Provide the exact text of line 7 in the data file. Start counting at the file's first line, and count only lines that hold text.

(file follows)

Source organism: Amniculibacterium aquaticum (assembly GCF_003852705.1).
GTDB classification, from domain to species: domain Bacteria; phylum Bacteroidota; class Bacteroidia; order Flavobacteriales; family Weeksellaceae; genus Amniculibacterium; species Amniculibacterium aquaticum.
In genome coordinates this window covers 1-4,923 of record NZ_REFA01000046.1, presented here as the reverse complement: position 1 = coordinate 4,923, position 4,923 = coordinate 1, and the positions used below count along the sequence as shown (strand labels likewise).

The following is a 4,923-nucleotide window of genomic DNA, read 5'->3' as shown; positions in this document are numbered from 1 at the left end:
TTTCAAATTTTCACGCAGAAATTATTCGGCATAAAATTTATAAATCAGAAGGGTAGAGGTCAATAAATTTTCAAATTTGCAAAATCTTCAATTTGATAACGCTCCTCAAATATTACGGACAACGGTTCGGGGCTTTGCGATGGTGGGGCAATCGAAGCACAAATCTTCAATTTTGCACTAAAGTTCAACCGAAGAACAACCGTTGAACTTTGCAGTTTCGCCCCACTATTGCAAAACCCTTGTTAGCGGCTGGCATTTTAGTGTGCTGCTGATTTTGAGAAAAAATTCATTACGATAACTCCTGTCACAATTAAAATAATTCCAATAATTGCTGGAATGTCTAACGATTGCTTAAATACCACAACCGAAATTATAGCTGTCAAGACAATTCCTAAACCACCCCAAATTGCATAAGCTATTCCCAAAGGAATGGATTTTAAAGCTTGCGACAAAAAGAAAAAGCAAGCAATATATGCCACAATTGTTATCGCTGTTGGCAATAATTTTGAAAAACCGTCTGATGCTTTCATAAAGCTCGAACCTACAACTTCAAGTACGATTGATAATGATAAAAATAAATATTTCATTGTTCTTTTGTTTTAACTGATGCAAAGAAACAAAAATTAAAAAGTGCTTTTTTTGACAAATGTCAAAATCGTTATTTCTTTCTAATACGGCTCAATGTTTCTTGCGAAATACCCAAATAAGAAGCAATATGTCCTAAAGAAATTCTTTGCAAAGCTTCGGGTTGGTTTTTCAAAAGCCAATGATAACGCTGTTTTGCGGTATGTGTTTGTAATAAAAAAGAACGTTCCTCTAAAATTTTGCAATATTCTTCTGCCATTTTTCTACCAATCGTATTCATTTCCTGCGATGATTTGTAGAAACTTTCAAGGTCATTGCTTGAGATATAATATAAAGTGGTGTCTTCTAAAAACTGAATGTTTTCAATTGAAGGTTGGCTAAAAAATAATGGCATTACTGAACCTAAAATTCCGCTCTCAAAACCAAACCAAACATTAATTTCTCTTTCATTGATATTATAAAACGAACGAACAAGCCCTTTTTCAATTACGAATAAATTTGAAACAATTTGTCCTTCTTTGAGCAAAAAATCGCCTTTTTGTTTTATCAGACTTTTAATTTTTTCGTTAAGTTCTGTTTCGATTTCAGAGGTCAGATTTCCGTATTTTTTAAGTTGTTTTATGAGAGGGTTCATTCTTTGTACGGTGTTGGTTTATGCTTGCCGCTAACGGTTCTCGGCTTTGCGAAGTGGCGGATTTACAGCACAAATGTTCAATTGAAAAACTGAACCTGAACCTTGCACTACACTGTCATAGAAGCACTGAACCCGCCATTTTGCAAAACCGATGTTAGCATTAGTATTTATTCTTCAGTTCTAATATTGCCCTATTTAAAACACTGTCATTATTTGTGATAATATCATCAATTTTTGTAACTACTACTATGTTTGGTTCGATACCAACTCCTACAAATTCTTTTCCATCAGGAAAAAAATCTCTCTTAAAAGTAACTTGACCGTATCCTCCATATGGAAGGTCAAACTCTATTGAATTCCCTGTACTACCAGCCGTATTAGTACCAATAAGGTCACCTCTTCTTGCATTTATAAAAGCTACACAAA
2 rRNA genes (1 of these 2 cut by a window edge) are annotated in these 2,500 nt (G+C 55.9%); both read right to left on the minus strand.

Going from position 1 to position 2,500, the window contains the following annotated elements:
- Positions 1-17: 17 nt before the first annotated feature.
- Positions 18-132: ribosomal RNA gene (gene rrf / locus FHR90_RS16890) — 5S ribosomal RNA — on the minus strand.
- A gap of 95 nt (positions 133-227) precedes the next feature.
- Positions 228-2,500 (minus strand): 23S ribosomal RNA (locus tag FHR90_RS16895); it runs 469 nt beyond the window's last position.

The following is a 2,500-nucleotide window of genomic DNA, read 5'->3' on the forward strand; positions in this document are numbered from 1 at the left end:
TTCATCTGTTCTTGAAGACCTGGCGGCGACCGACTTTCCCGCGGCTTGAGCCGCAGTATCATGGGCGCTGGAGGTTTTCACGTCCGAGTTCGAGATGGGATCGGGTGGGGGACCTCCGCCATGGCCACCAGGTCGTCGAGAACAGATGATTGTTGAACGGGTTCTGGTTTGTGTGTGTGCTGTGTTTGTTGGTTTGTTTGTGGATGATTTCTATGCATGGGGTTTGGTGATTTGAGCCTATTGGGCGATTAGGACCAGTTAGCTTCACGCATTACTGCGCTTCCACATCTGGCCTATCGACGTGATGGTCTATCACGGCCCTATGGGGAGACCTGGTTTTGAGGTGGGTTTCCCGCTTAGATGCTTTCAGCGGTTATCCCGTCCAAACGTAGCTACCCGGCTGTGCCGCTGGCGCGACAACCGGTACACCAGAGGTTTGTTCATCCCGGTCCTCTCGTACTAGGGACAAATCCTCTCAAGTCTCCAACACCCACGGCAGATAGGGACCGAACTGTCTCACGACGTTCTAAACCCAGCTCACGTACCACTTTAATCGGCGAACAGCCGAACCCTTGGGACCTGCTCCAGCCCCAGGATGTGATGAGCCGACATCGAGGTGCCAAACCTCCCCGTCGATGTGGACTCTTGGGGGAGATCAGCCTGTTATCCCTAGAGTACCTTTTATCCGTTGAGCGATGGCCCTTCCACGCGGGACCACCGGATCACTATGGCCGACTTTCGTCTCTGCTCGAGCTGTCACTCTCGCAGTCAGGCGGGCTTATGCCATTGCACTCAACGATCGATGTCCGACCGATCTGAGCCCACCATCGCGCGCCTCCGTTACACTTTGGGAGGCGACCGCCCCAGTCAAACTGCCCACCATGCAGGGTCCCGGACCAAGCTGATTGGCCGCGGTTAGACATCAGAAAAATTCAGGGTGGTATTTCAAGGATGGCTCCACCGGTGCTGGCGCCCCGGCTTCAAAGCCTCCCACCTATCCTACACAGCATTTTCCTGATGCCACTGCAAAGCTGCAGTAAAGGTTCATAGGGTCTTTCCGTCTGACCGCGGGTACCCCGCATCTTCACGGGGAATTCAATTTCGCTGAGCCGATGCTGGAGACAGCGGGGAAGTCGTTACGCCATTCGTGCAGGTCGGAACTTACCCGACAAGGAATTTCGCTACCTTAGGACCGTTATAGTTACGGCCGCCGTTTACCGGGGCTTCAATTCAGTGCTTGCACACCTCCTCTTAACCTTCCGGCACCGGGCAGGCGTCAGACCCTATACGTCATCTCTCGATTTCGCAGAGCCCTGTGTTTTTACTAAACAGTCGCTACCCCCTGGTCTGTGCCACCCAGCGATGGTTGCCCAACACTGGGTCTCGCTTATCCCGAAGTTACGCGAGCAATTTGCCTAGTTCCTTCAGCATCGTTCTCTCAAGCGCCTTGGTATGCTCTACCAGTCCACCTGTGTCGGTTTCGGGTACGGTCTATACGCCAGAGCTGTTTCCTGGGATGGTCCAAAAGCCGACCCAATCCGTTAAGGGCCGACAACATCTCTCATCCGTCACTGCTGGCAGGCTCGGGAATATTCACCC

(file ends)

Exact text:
Going from position 1 to position 2,500, the window contains the following annotated elements: